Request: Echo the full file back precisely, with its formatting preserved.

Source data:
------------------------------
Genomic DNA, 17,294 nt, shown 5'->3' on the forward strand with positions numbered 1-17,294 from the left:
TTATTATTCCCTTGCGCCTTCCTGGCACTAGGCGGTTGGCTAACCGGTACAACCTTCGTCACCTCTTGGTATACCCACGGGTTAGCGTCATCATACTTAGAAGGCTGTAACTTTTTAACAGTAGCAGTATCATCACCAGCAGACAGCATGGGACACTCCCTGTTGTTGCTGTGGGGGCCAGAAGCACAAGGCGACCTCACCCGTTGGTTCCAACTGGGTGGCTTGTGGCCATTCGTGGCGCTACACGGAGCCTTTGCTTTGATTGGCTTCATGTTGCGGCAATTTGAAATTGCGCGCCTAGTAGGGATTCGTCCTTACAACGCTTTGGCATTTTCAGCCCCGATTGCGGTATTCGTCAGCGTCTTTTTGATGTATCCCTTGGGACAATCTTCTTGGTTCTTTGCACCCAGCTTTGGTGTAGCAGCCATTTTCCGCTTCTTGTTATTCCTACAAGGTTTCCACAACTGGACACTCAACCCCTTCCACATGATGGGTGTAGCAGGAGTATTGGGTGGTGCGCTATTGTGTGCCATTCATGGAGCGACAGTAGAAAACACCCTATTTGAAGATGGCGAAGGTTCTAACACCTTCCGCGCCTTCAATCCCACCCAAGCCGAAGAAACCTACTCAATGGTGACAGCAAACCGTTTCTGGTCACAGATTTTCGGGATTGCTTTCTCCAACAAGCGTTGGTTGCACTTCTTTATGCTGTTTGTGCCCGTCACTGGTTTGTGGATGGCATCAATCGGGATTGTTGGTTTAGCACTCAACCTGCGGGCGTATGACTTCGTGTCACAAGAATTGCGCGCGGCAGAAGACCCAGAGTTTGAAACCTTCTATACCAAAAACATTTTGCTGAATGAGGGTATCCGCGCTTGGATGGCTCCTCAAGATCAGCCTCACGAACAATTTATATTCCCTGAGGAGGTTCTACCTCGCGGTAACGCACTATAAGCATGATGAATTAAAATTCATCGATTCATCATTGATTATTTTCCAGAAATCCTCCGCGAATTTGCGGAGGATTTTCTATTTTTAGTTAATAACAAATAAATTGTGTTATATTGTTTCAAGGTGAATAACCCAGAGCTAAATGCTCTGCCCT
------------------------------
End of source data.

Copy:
Genomic DNA, 17,294 nt, shown 5'->3' on the forward strand with positions numbered 1-17,294 from the left:
TTATTATTCCCTTGCGCCTTCCTGGCACTAGGCGGTTGGCTAACCGGTACAACCTTCGTCACCTCTTGGTATACCCACGGGTTAGCGTCATCATACTTAGAAGGCTGTAACTTTTTAACAGTAGCAGTATCATCACCAGCAGACAGCATGGGACACTCCCTGTTGTTGCTGTGGGGGCCAGAAGCACAAGGCGACCTCACCCGTTGGTTCCAACTGGGTGGCTTGTGGCCATTCGTGGCGCTACACGGAGCCTTTGCTTTGATTGGCTTCATGTTGCGGCAATTTGAAATTGCGCGCCTAGTAGGGATTCGTCCTTACAACGCTTTGGCATTTTCAGCCCCGATTGCGGTATTCGTCAGCGTCTTTTTGATGTATCCCTTGGGACAATCTTCTTGGTTCTTTGCACCCAGCTTTGGTGTAGCAGCCATTTTCCGCTTCTTGTTATTCCTACAAGGTTTCCACAACTGGACACTCAACCCCTTCCACATGATGGGTGTAGCAGGAGTATTGGGTGGTGCGCTATTGTGTGCCATTCATGGAGCGACAGTAGAAAACACCCTATTTGAAGATGGCGAAGGTTCTAACACCTTCCGCGCCTTCAATCCCACCCAAGCCGAAGAAACCTACTCAATGGTGACAGCAAACCGTTTCTGGTCACAGATTTTCGGGATTGCTTTCTCCAACAAGCGTTGGTTGCACTTCTTTATGCTGTTTGTGCCCGTCACTGGTTTGTGGATGGCATCAATCGGGATTGTTGGTTTAGCACTCAACCTGCGGGCGTATGACTTCGTGTCACAAGAATTGCGCGCGGCAGAAGACCCAGAGTTTGAAACCTTCTATACCAAAAACATTTTGCTGAATGAGGGTATCCGCGCTTGGATGGCTCCTCAAGATCAGCCTCACGAACAATTTATATTCCCTGAGGAGGTTCTACCTCGCGGTAACGCACTATAAGCATGATGAATTAAAATTCATCGATTCATCATTGATTATTTTCCAGAAATCCTCCGCGAATTTGCGGAGGATTTTCTATTTTTAGTTAATAACAAATAAATTGTGTTATATTGTTTCAAGGTGAATAACCCAGAGCTAAATGCTCTGCCCT